Signs of a price recovery in Q4 2012 followed months of falling steel. The domestic composite steel price index, the CSPI, released by the CISA, fell below 100 points on Sept. 7, the lowest level ever since June 2009. But the index later picked up and rose to 106.01 points on November 9, pointing to signs of price recovery.
The sentiment is also improved with the growth stimulation measures announced by the government. In September, the National Development and Reform Commission (NDRC) approved 25 new projects for urban railway transport, 13 highway projects and 13 additional railway projects.
Increasing to 22 projects from the initial 9 projects, the railway construction projects are the highlights of Q4 2012, with the full-year fixed assets investment in the sector rising to RMB 630bn (US$98.9bn) from the previously estimated RMB 516bn ($81bn). After months of correction, upstream sectors, the real-estate industry for instance, have begun to show signs of recovery.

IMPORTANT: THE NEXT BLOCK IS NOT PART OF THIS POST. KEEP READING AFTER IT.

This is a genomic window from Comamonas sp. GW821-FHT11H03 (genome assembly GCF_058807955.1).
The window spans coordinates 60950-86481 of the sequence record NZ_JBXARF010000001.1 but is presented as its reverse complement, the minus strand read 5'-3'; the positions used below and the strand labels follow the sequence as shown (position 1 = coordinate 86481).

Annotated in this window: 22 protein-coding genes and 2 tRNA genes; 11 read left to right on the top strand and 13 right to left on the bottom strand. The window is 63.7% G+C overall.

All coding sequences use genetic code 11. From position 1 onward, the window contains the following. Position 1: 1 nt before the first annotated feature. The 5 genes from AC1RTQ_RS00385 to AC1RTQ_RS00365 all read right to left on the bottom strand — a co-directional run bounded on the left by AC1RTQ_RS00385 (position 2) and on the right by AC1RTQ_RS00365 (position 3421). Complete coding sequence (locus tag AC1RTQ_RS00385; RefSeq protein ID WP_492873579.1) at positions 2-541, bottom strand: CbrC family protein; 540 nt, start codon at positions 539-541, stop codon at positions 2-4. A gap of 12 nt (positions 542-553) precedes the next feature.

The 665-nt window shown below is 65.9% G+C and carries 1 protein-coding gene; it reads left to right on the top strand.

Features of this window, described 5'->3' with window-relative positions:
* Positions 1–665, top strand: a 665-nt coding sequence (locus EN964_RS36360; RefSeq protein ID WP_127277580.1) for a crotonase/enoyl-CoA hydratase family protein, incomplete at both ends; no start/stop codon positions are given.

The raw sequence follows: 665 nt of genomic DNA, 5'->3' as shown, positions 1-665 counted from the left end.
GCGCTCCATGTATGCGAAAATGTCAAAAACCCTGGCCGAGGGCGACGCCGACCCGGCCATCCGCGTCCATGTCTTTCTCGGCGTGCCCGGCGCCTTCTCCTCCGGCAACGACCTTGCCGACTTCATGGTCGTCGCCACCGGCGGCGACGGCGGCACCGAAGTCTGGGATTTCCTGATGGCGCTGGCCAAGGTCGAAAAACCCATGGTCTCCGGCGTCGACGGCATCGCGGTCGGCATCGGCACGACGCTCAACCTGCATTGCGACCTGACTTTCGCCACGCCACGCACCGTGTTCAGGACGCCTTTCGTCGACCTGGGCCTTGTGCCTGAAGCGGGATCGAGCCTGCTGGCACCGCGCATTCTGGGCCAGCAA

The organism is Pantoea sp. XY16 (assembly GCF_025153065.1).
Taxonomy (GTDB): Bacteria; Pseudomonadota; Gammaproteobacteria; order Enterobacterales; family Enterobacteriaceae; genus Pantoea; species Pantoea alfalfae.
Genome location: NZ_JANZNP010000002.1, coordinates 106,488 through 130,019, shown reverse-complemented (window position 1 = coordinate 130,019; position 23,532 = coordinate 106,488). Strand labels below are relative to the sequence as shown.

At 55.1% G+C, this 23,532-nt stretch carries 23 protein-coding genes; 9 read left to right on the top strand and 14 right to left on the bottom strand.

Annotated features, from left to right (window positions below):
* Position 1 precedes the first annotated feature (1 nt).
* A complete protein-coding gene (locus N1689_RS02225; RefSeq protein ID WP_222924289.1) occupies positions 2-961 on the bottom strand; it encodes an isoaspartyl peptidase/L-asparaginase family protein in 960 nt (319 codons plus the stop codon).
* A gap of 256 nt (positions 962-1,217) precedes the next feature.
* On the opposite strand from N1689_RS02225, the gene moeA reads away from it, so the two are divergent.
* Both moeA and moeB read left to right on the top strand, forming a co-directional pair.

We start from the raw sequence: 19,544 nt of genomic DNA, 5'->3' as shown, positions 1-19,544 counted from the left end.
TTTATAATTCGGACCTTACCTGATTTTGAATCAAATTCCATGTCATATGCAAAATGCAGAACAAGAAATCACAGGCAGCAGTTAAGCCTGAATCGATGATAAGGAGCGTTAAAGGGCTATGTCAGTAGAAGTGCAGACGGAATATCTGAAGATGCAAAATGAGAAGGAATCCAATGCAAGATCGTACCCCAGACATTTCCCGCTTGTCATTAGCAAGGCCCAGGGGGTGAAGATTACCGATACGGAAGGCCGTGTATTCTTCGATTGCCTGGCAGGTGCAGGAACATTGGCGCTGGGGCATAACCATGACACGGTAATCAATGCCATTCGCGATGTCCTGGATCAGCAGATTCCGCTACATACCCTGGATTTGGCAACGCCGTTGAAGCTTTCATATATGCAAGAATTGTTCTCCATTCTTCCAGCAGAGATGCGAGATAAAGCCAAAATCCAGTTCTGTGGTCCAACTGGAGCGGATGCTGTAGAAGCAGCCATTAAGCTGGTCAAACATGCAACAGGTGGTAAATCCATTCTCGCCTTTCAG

In November, the sales, investment, land auctions, construction, and new starts all registered faster growth. According to the latest statistics from the National Bureau of Statistics of China (NBS), nation-wide investment in the property sector jumped 16.7% y-o-y in the January-November period, totalling RMB 6477bn ($1016.6bn). Meanwhile, the country’s house sales totalled 917Mm2 in the first 11 months of 2012, up 2.4% from a year ago. The sales value rose 9.1% y-o-y to RMB 5352.5bn ($840bn), with the growth rate 3.45% higher than that in the January-October period.
Many property developers say they have achieved their annual sales targets for 2012 in advance or their sales had exceeded the 2011 total.
Boosted by the higher price and demand, the country’s major steel mills began to return to profit in the last quarter. CISA data showed that major steelmakers registered a total profit of RMB 307M ($48.1M) in November, the first monthly profit since June. Further price gains are expected in Q1 2013.
With the policy prospect going steady, China’s steel sector has already bottomed out, according to experts. They suggest that China’s steel demand in 2013 will return to its normal pattern of seasonal fluctuations as in previous years.
Source: China Metals e-mail firstname.lastname@example.org